Maybe people buy a campervan now instead of a holiday apartment purchase, so favoured in the past?
Whatever the reason for a lack of British company on our Summer travels, those lovely British people that we did encounter, around the busier tourist towns of Lake Garda, were a pleasure to exchange notes with and hear their own travels.
The opportunity to travel across these amazing European countries is a privilege, that we feel fortunate to enjoy.
Whilst there may have been a shortage in our fellow countrymen to exchange conversation with, we certainly met some wonderful people from other various nationalities.
Australians, Germans, Dutch and Italians, to name a few, always finding them friendly, interesting and welcoming.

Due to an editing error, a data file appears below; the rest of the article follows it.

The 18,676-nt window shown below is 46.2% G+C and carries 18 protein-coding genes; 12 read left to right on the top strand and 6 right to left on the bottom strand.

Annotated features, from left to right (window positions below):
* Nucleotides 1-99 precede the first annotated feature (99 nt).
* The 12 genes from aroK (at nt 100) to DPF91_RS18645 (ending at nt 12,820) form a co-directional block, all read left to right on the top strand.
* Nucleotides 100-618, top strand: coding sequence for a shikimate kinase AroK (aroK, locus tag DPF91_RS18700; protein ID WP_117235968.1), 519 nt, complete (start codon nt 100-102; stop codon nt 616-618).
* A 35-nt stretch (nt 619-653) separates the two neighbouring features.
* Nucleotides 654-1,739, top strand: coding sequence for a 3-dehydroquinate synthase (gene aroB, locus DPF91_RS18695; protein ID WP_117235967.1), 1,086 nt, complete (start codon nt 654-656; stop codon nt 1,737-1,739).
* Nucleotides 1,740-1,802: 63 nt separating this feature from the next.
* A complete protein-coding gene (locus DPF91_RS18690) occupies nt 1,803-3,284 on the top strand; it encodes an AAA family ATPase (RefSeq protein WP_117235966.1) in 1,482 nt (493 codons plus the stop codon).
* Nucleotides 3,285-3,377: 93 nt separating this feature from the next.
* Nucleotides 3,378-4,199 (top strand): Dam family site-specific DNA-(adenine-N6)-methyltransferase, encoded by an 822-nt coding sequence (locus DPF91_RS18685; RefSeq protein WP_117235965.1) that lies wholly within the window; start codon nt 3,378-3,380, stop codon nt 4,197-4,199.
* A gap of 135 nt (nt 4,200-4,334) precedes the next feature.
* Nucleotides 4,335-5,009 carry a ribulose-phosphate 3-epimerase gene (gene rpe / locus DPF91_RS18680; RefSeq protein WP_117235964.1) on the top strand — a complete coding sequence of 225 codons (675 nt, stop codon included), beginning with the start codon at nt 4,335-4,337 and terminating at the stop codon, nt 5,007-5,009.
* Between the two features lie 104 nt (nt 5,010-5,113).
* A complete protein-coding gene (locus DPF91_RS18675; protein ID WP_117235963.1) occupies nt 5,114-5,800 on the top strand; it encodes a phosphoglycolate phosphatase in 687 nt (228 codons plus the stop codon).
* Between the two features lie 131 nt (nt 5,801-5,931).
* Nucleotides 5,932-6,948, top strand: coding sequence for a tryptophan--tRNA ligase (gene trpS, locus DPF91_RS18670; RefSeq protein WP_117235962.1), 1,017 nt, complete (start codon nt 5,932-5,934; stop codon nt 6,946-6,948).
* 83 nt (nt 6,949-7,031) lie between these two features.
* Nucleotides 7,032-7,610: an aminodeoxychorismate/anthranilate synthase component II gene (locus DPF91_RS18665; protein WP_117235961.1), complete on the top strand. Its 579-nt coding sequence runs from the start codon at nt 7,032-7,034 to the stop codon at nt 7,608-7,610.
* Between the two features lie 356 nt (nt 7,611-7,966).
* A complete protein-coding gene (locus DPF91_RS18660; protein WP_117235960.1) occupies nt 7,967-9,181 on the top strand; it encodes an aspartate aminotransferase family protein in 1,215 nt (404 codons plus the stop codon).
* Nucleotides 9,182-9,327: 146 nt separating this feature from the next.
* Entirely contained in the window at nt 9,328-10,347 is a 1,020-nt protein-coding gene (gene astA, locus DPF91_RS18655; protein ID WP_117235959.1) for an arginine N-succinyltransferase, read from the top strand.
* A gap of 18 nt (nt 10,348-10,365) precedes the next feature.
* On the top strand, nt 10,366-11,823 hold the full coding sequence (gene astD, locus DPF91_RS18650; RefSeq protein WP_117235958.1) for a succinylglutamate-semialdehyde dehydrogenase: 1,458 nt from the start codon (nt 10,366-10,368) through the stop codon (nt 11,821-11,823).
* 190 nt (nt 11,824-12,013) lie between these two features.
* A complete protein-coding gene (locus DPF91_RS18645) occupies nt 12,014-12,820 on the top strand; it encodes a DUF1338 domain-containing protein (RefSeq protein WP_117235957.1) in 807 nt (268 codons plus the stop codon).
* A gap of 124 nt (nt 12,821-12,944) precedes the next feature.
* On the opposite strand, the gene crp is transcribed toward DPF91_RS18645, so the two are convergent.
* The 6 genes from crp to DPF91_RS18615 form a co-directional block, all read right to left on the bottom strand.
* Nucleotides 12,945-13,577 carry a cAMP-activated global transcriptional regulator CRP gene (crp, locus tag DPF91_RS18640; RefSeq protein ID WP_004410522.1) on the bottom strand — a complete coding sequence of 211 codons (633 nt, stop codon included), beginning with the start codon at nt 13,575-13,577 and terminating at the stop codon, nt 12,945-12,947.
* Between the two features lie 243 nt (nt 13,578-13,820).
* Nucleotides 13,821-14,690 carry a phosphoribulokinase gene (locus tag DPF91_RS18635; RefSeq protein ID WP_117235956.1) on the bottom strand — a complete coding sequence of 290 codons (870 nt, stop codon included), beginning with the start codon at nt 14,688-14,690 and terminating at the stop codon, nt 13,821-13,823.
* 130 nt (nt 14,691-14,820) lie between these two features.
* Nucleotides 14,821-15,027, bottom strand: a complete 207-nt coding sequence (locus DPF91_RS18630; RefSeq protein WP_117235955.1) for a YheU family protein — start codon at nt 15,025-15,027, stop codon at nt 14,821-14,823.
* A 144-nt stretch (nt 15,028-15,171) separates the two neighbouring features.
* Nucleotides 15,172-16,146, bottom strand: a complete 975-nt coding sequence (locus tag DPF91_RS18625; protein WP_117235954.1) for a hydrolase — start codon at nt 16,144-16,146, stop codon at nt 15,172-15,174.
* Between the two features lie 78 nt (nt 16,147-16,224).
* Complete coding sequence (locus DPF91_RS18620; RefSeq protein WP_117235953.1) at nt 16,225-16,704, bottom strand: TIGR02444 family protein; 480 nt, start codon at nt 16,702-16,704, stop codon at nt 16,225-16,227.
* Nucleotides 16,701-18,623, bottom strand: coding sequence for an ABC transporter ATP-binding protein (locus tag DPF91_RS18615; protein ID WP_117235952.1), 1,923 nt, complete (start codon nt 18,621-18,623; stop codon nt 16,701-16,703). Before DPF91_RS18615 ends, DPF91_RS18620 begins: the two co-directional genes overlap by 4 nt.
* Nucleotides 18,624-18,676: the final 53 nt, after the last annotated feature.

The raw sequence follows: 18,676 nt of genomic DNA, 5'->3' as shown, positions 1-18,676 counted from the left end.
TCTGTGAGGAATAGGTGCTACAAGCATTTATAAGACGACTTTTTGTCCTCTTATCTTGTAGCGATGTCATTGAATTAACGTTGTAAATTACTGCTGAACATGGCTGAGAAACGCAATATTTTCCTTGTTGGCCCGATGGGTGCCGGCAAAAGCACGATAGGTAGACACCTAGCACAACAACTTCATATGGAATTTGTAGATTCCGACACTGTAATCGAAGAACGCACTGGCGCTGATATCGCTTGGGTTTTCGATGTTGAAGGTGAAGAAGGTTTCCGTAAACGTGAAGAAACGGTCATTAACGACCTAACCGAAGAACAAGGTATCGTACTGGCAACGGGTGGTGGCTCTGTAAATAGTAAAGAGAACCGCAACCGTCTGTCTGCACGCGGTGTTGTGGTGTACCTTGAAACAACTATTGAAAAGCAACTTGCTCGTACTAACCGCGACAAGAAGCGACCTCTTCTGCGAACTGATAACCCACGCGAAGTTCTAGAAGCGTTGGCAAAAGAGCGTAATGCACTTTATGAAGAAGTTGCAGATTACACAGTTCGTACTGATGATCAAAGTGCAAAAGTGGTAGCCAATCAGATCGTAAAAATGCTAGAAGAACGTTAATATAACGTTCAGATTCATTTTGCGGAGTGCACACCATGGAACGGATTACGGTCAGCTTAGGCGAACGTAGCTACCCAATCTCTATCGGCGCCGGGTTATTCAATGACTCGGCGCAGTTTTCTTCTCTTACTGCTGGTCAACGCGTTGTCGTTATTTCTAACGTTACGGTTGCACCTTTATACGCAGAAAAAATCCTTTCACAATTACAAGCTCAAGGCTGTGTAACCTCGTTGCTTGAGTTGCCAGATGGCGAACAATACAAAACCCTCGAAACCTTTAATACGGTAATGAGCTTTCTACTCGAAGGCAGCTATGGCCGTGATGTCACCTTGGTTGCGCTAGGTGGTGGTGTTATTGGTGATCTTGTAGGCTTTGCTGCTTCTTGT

For example, one of our first stops in Germany, saw us welcomed by our neighbours, an elderly German couple, providing us with a selection of cold meats to try with our lunch time snack.
As language barriers were broken down by polite gestures and a mix of broken English and odd German school words, we enjoyed a pleasant short spell of time in their company.
On another occasion, after a day hiking in the glacial valleys, North of Lake Garda, we parked up at an overnight wild camping spot, alongside a small lake. Here, we were joined by a young German couple in their VW campervan. The previous occupants had already built a campfire which was lit, so we settled down to a memorable evening under the stars.
Talking into the small hours over a few beers in the warm glow of the embers, the conversation flowed, thanks to their near perfect English.